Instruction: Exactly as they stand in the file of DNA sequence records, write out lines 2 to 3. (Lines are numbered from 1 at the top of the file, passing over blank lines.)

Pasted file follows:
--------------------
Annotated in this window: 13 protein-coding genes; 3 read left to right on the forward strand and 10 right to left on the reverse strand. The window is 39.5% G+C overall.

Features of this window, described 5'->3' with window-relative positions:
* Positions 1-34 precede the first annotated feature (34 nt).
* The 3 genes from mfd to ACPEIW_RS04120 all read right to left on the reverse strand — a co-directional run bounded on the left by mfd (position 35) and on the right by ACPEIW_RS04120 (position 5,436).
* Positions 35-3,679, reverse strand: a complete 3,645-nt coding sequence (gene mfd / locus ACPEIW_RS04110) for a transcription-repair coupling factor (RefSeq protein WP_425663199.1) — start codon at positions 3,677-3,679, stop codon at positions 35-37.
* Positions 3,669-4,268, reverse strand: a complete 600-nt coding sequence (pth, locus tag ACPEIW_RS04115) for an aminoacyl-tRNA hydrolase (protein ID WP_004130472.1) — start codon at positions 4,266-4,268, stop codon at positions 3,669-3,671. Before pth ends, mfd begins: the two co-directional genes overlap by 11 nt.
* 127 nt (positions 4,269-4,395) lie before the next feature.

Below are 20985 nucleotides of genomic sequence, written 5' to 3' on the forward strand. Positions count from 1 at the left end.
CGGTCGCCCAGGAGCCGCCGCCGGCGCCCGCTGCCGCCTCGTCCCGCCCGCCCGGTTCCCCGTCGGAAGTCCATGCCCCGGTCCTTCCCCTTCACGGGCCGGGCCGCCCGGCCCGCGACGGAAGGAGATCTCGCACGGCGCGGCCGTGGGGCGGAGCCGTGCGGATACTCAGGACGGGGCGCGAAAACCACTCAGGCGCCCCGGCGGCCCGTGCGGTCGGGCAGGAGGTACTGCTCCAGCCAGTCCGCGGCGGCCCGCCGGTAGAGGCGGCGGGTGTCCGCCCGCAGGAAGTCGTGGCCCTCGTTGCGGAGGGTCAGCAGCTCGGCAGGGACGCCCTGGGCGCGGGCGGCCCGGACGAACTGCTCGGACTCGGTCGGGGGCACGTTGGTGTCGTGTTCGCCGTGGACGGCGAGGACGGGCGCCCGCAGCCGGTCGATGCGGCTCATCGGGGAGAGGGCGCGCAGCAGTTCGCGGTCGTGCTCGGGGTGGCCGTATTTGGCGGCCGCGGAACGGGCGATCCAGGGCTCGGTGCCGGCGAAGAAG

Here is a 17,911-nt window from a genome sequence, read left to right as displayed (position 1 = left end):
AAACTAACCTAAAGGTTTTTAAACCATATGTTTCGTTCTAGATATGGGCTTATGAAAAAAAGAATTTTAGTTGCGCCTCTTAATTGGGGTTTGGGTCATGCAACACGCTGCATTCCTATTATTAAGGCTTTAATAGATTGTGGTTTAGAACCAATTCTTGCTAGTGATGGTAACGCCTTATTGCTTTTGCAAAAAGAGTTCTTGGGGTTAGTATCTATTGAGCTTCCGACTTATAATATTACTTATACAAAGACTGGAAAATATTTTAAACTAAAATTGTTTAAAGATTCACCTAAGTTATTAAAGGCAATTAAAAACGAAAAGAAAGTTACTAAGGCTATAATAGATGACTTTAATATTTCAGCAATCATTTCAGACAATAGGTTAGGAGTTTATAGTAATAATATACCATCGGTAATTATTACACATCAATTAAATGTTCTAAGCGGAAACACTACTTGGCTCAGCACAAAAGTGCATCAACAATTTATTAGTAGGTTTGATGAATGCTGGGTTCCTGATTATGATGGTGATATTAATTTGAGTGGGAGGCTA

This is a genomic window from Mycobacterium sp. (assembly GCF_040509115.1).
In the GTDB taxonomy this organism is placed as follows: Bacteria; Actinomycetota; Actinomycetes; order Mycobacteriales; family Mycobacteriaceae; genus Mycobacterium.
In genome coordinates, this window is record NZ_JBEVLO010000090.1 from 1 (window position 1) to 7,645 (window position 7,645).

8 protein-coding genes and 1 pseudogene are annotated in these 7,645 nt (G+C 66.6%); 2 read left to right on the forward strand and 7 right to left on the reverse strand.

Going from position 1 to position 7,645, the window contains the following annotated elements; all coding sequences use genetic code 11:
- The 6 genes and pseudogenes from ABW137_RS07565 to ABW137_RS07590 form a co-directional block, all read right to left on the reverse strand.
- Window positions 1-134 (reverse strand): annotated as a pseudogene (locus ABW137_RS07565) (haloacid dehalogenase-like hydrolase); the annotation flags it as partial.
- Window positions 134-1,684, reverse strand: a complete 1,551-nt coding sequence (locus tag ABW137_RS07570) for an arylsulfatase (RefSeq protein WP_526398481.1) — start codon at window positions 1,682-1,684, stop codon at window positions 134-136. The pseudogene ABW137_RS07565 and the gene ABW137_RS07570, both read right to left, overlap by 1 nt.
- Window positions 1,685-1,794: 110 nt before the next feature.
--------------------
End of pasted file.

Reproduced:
Features of this window, described 5'->3' with window-relative positions:
* Positions 1-34 precede the first annotated feature (34 nt).